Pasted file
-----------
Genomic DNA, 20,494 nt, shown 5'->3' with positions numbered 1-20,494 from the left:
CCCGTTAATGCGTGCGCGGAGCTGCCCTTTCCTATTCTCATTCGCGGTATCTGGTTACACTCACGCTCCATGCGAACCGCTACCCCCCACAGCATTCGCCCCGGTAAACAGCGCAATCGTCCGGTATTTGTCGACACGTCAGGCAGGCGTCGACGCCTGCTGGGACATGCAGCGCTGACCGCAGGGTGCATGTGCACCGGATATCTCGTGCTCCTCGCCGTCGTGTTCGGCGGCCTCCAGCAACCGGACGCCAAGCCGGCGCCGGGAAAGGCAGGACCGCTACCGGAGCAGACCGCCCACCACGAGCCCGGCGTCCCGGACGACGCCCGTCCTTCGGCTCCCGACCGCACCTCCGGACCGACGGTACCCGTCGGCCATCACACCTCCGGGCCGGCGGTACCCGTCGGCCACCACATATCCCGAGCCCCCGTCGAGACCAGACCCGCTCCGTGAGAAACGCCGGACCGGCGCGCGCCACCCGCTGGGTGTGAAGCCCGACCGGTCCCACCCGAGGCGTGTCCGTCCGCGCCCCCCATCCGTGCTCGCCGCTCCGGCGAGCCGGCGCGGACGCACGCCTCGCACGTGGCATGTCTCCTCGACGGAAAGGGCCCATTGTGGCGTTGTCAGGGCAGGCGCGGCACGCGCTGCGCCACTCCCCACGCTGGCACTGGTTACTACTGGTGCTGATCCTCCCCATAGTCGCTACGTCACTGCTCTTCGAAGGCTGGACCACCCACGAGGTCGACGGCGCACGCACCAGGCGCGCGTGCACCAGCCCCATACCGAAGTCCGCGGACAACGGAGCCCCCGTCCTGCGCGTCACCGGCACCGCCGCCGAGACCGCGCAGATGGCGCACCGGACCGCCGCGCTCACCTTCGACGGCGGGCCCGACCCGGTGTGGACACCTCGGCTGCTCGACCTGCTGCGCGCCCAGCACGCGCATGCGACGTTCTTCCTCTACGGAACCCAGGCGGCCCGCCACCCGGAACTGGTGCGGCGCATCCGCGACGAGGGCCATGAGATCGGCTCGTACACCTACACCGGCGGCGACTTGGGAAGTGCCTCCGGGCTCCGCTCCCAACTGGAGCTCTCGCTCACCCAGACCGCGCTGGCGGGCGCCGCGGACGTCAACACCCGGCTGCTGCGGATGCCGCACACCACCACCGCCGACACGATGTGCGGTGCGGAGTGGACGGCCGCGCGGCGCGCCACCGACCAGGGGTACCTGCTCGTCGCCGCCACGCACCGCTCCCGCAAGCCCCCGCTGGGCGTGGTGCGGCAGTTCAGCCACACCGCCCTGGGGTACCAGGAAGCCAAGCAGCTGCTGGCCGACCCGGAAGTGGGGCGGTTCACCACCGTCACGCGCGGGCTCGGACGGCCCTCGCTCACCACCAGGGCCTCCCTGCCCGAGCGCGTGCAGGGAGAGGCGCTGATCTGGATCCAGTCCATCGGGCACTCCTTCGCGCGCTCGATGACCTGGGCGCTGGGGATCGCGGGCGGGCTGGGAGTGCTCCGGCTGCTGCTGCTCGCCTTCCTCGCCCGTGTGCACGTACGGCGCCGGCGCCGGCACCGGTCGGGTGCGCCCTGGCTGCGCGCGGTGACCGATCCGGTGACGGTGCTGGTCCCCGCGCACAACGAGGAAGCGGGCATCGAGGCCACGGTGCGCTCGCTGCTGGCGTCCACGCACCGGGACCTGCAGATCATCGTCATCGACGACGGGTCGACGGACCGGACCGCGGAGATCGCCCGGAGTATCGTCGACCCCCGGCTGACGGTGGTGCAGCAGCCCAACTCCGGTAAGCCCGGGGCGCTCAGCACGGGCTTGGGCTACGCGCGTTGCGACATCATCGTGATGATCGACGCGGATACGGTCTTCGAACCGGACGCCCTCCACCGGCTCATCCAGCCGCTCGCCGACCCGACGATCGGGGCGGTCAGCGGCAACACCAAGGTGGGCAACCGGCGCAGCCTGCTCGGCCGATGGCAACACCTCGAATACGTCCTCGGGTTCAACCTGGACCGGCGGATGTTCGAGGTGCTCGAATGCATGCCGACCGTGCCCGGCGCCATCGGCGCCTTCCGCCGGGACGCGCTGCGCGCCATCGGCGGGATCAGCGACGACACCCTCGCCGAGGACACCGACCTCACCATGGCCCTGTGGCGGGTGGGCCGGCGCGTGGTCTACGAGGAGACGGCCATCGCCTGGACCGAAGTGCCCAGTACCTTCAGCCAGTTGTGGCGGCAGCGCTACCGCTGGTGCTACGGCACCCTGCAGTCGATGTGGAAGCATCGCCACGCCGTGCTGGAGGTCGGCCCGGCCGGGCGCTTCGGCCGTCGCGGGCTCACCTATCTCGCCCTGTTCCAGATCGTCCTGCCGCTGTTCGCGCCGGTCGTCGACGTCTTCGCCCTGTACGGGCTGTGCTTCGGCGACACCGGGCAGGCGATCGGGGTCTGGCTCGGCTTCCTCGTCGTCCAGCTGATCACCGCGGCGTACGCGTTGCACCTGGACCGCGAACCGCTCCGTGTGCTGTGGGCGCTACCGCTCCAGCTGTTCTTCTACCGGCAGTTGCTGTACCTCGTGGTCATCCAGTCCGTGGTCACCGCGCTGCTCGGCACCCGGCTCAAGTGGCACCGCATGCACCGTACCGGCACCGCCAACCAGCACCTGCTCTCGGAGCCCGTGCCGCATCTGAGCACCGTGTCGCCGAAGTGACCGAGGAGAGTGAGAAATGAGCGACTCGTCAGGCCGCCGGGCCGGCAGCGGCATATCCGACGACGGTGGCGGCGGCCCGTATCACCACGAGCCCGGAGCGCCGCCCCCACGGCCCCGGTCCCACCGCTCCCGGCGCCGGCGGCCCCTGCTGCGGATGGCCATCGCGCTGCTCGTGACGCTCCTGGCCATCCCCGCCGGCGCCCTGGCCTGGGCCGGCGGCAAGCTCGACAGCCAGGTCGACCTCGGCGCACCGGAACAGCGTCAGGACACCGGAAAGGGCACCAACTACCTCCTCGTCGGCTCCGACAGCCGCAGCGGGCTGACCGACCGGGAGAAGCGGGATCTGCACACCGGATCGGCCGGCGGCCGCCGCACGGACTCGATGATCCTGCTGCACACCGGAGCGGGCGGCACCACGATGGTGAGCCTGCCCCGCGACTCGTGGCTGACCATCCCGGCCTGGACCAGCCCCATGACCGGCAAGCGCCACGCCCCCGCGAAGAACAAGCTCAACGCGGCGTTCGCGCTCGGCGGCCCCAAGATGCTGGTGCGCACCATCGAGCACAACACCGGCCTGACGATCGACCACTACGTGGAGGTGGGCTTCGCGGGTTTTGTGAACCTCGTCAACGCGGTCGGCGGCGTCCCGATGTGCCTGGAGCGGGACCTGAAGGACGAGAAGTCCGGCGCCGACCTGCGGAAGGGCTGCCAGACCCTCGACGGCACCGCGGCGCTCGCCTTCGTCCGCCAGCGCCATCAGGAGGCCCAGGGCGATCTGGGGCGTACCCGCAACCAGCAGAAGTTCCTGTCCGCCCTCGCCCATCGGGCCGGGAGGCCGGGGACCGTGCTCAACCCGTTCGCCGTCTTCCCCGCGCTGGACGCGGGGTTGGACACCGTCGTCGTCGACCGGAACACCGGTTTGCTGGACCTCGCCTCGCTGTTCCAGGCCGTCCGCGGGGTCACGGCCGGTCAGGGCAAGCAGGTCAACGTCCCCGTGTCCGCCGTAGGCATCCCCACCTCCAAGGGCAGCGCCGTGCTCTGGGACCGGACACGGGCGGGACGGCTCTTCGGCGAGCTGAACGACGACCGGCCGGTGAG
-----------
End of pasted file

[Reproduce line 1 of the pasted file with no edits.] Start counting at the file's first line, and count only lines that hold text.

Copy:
Genomic DNA, 20,494 nt, shown 5'->3' with positions numbered 1-20,494 from the left: